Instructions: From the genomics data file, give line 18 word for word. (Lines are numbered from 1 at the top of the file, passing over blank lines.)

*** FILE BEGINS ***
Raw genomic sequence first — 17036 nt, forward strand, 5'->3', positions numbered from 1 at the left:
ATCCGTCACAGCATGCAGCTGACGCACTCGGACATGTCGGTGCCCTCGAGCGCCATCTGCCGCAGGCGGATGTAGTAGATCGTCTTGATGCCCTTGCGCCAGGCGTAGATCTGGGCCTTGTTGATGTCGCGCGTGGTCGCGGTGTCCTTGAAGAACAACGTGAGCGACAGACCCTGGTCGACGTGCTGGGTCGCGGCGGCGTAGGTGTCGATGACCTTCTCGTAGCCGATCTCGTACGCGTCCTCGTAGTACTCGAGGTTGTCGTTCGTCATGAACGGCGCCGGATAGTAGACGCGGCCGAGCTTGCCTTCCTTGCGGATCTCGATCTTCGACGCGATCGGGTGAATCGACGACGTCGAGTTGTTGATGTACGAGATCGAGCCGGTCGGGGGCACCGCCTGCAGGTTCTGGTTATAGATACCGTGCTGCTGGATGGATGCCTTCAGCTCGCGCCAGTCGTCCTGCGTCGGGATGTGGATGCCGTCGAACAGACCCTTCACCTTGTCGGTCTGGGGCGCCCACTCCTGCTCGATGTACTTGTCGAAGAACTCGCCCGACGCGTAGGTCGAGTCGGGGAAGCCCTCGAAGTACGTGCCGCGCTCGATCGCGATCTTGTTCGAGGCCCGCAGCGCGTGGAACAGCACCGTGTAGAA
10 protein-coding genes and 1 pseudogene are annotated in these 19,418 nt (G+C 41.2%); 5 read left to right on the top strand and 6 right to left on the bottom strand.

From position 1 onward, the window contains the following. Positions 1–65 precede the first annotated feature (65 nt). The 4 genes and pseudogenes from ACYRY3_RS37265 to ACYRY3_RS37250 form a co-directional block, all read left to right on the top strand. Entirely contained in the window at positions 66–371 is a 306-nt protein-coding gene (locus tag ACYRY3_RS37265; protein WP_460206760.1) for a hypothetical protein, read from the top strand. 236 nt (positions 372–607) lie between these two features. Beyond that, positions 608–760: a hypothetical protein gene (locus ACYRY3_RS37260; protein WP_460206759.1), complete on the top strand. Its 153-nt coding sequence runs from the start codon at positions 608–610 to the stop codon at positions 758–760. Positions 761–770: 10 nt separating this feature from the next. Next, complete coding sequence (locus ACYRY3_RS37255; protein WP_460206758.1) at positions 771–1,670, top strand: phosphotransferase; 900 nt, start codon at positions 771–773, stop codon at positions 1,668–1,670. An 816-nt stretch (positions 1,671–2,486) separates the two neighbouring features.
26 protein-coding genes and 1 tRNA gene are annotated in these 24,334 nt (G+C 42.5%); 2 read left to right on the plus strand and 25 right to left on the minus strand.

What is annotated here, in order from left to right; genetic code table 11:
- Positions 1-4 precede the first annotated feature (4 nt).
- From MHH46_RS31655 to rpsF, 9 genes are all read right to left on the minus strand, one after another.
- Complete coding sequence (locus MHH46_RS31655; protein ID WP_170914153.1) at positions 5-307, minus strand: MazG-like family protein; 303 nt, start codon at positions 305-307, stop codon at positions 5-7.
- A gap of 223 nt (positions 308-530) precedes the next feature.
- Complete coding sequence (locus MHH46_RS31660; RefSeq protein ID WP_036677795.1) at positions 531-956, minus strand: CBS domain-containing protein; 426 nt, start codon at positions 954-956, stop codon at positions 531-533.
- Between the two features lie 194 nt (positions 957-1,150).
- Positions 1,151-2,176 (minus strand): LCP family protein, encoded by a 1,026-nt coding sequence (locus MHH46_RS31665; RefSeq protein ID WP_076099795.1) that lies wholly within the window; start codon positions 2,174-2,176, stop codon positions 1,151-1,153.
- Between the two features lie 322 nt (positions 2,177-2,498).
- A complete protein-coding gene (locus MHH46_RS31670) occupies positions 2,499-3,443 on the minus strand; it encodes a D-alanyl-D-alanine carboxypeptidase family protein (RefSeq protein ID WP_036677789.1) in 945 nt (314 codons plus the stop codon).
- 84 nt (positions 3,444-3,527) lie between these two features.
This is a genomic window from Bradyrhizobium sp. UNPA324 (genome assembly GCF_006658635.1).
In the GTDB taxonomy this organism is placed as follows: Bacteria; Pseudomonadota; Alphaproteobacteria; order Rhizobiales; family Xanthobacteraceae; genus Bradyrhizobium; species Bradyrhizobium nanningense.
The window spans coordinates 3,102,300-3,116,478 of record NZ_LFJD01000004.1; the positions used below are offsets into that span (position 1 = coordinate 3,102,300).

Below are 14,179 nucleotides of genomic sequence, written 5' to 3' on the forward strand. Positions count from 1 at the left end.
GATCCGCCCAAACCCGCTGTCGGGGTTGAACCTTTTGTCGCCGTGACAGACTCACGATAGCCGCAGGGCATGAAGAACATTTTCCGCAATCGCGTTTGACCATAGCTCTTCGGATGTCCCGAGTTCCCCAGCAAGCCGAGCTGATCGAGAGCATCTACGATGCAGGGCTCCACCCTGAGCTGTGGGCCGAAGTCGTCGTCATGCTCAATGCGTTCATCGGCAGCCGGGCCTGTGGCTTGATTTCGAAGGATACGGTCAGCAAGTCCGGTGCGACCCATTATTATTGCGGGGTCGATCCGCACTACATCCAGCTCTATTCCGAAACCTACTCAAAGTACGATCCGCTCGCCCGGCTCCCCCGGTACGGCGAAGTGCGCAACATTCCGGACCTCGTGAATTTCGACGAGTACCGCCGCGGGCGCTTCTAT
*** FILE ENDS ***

In the GTDB taxonomy this organism is placed as follows: Bacteria; Pseudomonadota; Alphaproteobacteria; order Rhizobiales; family Xanthobacteraceae; genus Bradyrhizobium; species Bradyrhizobium nanningense.